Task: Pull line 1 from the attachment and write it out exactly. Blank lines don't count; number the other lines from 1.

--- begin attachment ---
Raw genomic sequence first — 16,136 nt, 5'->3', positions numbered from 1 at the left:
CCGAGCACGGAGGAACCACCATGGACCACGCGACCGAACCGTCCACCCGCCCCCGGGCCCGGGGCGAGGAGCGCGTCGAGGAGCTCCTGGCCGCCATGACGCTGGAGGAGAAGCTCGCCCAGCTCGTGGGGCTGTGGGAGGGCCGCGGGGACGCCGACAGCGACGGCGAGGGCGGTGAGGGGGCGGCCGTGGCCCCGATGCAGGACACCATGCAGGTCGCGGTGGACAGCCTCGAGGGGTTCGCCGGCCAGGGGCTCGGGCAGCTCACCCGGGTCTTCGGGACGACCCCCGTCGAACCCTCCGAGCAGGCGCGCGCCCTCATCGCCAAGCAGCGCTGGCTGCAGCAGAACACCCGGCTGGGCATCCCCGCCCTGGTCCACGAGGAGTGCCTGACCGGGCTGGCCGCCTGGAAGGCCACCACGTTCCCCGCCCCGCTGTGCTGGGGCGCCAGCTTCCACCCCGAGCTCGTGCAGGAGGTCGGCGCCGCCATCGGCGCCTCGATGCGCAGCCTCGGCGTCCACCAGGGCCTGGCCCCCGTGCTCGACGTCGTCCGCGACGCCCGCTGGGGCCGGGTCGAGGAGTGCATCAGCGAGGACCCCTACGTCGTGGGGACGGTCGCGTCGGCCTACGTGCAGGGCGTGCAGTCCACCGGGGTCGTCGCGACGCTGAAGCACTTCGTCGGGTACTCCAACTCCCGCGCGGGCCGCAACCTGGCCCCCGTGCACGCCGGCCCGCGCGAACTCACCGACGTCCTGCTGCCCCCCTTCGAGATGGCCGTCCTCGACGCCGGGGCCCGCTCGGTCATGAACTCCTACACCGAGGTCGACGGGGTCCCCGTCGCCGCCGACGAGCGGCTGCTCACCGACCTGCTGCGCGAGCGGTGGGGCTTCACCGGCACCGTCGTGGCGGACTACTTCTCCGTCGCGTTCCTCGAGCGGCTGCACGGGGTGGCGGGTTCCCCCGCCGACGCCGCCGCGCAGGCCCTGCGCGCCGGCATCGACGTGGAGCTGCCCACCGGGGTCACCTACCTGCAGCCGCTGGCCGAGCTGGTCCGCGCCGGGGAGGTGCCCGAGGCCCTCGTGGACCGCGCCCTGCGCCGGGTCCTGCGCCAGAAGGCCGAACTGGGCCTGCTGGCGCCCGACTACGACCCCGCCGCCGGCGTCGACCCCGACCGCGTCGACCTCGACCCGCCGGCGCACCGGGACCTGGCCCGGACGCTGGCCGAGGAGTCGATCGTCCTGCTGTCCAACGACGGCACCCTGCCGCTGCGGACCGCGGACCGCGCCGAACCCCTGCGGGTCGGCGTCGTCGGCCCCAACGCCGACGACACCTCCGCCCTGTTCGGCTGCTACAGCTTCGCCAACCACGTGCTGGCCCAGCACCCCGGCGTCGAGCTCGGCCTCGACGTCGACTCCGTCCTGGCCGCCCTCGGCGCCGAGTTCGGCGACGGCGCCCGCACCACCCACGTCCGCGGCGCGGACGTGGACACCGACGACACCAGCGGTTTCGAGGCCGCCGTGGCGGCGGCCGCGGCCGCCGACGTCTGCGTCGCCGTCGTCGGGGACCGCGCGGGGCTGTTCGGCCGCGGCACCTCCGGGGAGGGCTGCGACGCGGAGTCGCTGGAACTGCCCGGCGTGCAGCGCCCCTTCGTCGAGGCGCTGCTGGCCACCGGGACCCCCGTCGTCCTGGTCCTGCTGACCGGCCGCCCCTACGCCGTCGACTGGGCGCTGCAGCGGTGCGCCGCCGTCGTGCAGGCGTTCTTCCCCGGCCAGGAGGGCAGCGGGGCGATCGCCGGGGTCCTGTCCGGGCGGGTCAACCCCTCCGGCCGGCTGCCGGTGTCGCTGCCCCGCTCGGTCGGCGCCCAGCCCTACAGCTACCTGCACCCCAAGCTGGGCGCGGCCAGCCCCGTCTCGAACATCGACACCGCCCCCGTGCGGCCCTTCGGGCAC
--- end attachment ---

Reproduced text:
Raw genomic sequence first — 16,136 nt, 5'->3', positions numbered from 1 at the left: